See No Evil
Hear No Evil
Marina & "Hidell"
Problems with Marina's testimony against her husband
The "Misfired" Round
Bullets in the Pocket
The WC alters timing
More evidence that Oswald was on the first floor
Evidence the "Gunsack was never on the 6th floor
Evidence the "Gunsack" was made on the afternoon of 11/22/63
Evidence the rifle was never in the "Gunsack"
Evidence the bag Oswald brought to work contained his lunch
Evidence Oswald had not fired a rifle
Evidence Oswald had not fired a handgun
Evidence the Depository rifle was not part of the February shipment to Klein's
Evidence that Oswald was at work when the money order for the rifle was purchased and the envelope mailed
Evidence that the "$ 21.45" entry on Klein's bank account statement was not the "Hidell" money order
Evidence that Oswald's handwriting was easily forgeable
Evidence the rifle in the "Backyard Photos" is not the Depository Rifle
Evidence that the Depository Rifle had not been fired on 11/22/63
Evidence that Klein's Sporting Goods did not mount the scope on the Depository Rifle
Evidence that Oswald could not afford to order the weapons
Proof the bullets recovered from Tippit's body did not match the bullets in evidence
News video shows the jacket was white
Problems with the gray jacket's chain of custody
Evidence that the witnesses described the jacket of the Tippit murderer as white
Evidence that the police radio description of the jacket found was white
Evidence that the witnesses refused to identify the gray jacket as the jacket the killer wore
Skeptical witness identification of the gray jacket as the jacket the killer wore
More problems with the evidence
Problems with the Chain of Custody of CE 573
Spectrographic evidence that CE 573 was not the same ammunition fired at JFK
Gen. Walker to HSCA: "Walker bullet" not Walker bullet
An Examination of the Evidence Against Oswald for the Attempted Murder of General Edwin A. Walker
At approximately 9 p.m., on April 10, 1963, in Dallas, Tex., Maj. Gen. Edwin A. Walker, an active and controversial figure on the American political scene since his resignation from the U.S. Army in 1961, narrowly escaped death when a rifle bullet fired from .outside his home passed near his head as he was seated at his desk. There were no eyewitnesses, although a 14-year-old boy in a neighboring house claimed that immediately after the shooting he saw two men, in separate cars, drive out of a church parking lot adjacent to Walker's home. A friend of Walker's testified that two nights before the shooting he saw "two men around the house peeking in windows." General Walker gave this information to the police before the shooting, but it did not help solve the crime.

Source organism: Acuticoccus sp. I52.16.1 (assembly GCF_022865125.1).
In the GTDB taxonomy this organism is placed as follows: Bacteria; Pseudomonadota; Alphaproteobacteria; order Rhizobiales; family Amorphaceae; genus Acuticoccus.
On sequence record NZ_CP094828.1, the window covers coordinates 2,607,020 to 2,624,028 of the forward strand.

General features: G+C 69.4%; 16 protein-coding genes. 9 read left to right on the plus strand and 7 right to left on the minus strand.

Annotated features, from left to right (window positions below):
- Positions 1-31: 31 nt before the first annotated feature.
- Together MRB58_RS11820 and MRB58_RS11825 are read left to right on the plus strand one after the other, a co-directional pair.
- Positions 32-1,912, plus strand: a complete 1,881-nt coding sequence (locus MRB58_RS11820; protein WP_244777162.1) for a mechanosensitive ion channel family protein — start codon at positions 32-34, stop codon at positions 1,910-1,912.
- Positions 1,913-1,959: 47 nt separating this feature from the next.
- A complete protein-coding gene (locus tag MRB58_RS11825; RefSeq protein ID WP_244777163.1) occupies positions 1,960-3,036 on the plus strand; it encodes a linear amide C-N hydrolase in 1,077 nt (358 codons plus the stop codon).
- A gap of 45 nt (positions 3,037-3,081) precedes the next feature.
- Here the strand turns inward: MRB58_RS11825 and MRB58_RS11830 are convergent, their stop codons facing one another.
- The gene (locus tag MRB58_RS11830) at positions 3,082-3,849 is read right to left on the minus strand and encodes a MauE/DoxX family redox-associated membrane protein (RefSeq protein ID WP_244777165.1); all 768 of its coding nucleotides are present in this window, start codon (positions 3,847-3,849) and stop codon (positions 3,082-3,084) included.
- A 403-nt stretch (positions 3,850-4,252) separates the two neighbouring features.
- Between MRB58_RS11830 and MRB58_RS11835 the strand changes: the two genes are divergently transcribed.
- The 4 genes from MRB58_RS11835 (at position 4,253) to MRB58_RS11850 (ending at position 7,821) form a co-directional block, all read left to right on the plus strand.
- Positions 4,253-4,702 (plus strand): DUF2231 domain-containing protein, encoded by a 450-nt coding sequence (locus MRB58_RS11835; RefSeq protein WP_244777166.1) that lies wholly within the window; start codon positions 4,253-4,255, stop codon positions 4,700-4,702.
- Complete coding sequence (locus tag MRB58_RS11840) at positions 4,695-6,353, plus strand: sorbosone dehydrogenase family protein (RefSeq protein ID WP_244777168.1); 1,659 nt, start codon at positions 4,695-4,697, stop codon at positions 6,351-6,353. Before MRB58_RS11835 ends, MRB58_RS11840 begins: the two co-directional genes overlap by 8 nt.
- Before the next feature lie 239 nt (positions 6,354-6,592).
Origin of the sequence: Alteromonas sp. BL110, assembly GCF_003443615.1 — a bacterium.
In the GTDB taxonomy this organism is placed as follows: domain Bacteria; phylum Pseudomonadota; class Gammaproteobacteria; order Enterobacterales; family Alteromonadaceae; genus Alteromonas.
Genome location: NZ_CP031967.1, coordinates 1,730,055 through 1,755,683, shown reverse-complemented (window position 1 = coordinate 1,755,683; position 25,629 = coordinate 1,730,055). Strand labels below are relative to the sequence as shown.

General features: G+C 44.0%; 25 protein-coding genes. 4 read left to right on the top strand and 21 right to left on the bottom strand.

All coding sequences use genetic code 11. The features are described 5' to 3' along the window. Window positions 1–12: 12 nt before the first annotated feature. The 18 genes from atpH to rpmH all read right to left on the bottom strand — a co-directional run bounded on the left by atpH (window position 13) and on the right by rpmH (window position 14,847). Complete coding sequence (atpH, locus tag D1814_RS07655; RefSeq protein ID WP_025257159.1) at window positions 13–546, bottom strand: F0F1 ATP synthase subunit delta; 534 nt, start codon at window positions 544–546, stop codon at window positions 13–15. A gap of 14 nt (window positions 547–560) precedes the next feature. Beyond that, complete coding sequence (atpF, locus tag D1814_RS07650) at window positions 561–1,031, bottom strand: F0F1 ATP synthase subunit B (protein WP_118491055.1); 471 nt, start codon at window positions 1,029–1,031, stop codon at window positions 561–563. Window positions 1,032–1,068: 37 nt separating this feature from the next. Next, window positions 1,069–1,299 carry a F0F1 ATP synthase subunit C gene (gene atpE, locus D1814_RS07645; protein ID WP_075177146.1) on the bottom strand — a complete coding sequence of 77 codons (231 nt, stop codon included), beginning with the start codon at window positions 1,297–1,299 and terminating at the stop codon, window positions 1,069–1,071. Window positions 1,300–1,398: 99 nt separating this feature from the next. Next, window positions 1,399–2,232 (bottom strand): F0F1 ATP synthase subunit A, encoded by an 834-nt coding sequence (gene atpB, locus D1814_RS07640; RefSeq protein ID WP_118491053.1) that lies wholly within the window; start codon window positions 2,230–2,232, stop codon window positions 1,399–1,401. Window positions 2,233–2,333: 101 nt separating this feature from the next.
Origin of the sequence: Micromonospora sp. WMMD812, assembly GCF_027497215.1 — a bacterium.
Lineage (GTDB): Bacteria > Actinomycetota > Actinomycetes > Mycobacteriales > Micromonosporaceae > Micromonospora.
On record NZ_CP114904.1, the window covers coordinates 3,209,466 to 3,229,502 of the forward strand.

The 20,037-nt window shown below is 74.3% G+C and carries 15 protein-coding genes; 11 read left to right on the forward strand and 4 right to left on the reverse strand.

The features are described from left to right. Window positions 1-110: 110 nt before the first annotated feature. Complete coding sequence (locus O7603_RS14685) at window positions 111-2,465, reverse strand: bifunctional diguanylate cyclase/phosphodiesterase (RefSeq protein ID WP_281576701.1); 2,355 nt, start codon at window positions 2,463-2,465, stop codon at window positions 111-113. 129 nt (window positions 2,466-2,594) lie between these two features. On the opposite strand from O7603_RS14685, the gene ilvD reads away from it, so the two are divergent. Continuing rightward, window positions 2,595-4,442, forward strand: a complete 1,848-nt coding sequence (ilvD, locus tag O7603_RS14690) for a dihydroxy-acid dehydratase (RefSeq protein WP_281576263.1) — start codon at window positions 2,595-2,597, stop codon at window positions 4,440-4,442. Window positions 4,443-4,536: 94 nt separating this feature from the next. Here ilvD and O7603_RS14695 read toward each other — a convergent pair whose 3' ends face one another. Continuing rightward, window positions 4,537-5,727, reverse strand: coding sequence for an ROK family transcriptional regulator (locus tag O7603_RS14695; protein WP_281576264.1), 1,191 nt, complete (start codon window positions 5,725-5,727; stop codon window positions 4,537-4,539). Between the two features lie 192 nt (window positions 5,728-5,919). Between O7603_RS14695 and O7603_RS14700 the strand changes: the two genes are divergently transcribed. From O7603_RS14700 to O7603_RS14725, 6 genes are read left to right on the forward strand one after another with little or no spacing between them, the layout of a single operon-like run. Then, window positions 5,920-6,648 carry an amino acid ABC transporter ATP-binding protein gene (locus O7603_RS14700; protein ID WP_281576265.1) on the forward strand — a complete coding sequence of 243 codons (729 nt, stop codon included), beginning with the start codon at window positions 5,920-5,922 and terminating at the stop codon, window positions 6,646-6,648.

Although the bullet was recovered from Walker's house (see app. X, p. 562), in the absence of a weapon it was of little investigatory value. General Walker hired two investigators to determine whether a former employee might have been involved in the
shooting. Their results were negative. Until December 3, 1963, the Walker shooting remained unsolved.
The Commission evaluated the following evidence in considering whether Lee Harvey Oswald fired the shot which almost killed General Walker:
(1) A note which Oswald left for his wife on the evening of the shooting,
( 2 ) photographs found among Oswald's possessions after the assassination of President Kennedy,
(3) firearm identification of the bullet found in Walker's home, and
(4) admissions and other statements made to Marina Oswald by Oswald concerning the shooting.
( Report, pg. 183 )
Based on (1) the contents of the note which Oswald left for his wife on April 10, 1963, (2) the photographs found among Oswald's possessions, (3) the testimony of firearms identification experts, and (4) the testimony of Marina Oswald, the Commission has concluded that Lee Harvey Oswald attempted to take the life of Maj. Gen. Edwin A. Walker (Resigned, U.S. Army) on April 10, 1963. The finding that Lee Harvey Oswald attempted to murder a public figure in April 1963 was considered of probative value in this investigation, although the Commission's conclusion concerning the identity of the assassin was based on evidence independent of the finding that Oswald attempted to kill General Walker.
( Report, pg. 187 )
Site Under Construction
"Had Oswald lived to face a trial, with competent defense it would have been risky, at best, for the authorities to try to make the claim that the physical evidence conclusively linked Oswald to the Walker shooting." --Gerald D. McKnight, Breach of Trust ( 2005 ) pg. 58.
In the left column, you will see links to pages with information on the problems with the evidence. All links are listed in blue underline .